How a rumor becomes a news item: The Angels-to-Irvine story

There’s a fascinating little experiment in journalism echo-chamberism on display in today’s Los Angeles Times, where Bill Shaikin and his editors perform the following bit of quote alchemy:

  • Al Murray, the mayor of Tustin, the small suburb that met with Los Angeles Angels owner Arte Moreno last week to talk about a possible stadium project, told Shaikin on Tuesday night that (in Shaikin’s words) “he had heard that Moreno had talked with the city of Irvine as well.”
  • Representatives of both the Angels and the city of Irvine denied that any talks had taken place, and an Irvine city spokesperson said that its existing redevelopment plan “does not contemplate in any way a sports stadium.”
  • Shaikin led off his story with the tease: “Is it Anaheim or Tustin for the Angels? The mayor of Tustin does not believe that.”
  • The Times editors slapped on the headline “Could Angels put Irvine into play for stadium?” providing an outstanding example of Betteridge’s Law of Headlines.

Could the Angels move to Irvine? Sure, in theory. They could also move to just about anywhere else in the greater L.A. area, or to Hawaii, or to my dining room. (I may need to move some boxes to make room for the necessary luxury suites.) Anyone can throw darts at a map and pretend that what results is a legitimate move threat — and as we’ve seen before, team owners love to do just that when trying to throw a scare into their current hometowns during stadium talks.

The most useful bit of info in Shaikin’s piece is his observation that wherever he goes, “because most California cities no longer pay to build venues for professional sports teams, Moreno’s best bet might be to pay the stadium cost and hope to recoup the investment from surrounding development.” That’s certainly the plan in Anaheim, but the amount of land to be turned over for redevelopment to make it worth Moreno’s while is so vast that Anaheim officials are balking; would this kind of plan make any more economic sense in Tustin, or Irvine, or (where’s my dartboard?) Rancho Cucamonga? That’s outside the scope of Shaikin’s article, sorry — tune in again tomorrow to and maybe you’ll get some real news!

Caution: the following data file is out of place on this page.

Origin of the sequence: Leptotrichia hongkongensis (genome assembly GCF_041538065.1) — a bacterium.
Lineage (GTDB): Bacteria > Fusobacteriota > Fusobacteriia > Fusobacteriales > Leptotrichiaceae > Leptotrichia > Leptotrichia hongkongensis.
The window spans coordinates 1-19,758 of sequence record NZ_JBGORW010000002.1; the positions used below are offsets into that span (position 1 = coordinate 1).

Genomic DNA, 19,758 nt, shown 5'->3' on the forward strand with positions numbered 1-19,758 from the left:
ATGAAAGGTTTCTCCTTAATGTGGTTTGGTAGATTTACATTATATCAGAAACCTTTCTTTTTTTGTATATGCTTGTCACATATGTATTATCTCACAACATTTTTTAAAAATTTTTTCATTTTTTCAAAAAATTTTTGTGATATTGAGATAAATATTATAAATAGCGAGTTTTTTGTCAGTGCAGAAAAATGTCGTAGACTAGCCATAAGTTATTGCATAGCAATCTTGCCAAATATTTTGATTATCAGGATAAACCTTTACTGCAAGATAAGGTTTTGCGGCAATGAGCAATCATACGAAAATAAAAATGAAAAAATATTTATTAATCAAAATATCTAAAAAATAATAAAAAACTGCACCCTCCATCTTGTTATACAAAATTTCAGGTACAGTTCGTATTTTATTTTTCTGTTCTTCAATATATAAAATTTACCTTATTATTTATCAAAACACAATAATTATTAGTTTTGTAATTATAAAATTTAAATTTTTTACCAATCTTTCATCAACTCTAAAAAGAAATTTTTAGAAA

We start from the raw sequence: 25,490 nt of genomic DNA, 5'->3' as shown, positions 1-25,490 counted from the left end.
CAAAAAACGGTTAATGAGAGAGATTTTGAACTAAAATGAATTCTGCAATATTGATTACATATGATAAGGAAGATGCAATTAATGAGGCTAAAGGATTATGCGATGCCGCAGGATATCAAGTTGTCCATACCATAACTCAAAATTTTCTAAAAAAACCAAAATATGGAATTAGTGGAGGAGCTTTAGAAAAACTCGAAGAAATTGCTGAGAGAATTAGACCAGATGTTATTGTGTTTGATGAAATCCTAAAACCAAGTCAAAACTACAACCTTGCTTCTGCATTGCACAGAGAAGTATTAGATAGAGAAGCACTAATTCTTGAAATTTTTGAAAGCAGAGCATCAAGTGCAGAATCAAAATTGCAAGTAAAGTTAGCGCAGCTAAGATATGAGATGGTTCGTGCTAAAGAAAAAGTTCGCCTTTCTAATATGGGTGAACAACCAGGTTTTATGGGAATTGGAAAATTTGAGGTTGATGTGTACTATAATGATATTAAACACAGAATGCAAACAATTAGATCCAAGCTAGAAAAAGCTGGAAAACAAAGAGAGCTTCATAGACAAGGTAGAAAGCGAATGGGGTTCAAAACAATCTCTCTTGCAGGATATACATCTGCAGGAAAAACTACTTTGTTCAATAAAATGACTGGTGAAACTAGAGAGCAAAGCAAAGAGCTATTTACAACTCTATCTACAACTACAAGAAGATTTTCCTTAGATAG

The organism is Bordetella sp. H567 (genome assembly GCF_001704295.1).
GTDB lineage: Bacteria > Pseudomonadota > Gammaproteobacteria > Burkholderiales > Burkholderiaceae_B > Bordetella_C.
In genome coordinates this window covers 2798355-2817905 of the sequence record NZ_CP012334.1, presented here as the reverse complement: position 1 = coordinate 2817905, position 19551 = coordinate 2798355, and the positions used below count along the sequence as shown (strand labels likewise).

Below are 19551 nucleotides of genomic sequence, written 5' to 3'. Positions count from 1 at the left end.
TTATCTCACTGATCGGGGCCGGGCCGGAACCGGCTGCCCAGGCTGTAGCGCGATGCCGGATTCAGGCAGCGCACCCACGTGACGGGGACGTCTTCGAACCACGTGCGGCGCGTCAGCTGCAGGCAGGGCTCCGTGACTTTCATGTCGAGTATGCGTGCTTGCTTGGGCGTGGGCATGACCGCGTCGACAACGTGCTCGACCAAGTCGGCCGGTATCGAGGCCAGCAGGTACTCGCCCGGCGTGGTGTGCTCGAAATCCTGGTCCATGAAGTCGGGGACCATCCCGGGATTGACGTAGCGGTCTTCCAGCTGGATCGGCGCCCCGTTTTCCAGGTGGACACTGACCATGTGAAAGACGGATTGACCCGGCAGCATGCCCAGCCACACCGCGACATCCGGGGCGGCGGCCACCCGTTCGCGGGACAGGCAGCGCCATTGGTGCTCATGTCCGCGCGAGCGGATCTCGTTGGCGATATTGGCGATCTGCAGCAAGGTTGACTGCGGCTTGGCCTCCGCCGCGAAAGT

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2 comments on “How a rumor becomes a news item: The Angels-to-Irvine story

  1. Glad to hear shaikin thinks California isn’t doing the stadium subsidy thing anymore… not sure it’s true in “most” cities as he claims, but it’s a hopeful sign.

    I’ve changed my tune on the concept of PSLs over the years… from a fan perspective, I still think they are an egregious abuse of paying customers.

    From a local government’s view, though, they should be mandatory. If any team comes seeking free land, infrastructure money or actual cash for building, the very first order of business should be (other than just saying “no”, which it seems will pretty much never happen…) demanding that the team show it’s customers have both the desire and ability to pay for PSLs. When the team can show that 50% or more of their (legitimate) construction costs can be covered by their customers, maybe we can talk about limited public support for the project. Absent that? Goodbye.

    When will municipalities realize that any employer’s subsidy demand is really just an inducement to pay for the privilege of stealing jobs from another community? Eventually, someone else will be willing to pay more… the only way to win is to refuse to play (as with casinos).

    There is far more job ‘relocation’ created by subsidy than there ever could be job creation.

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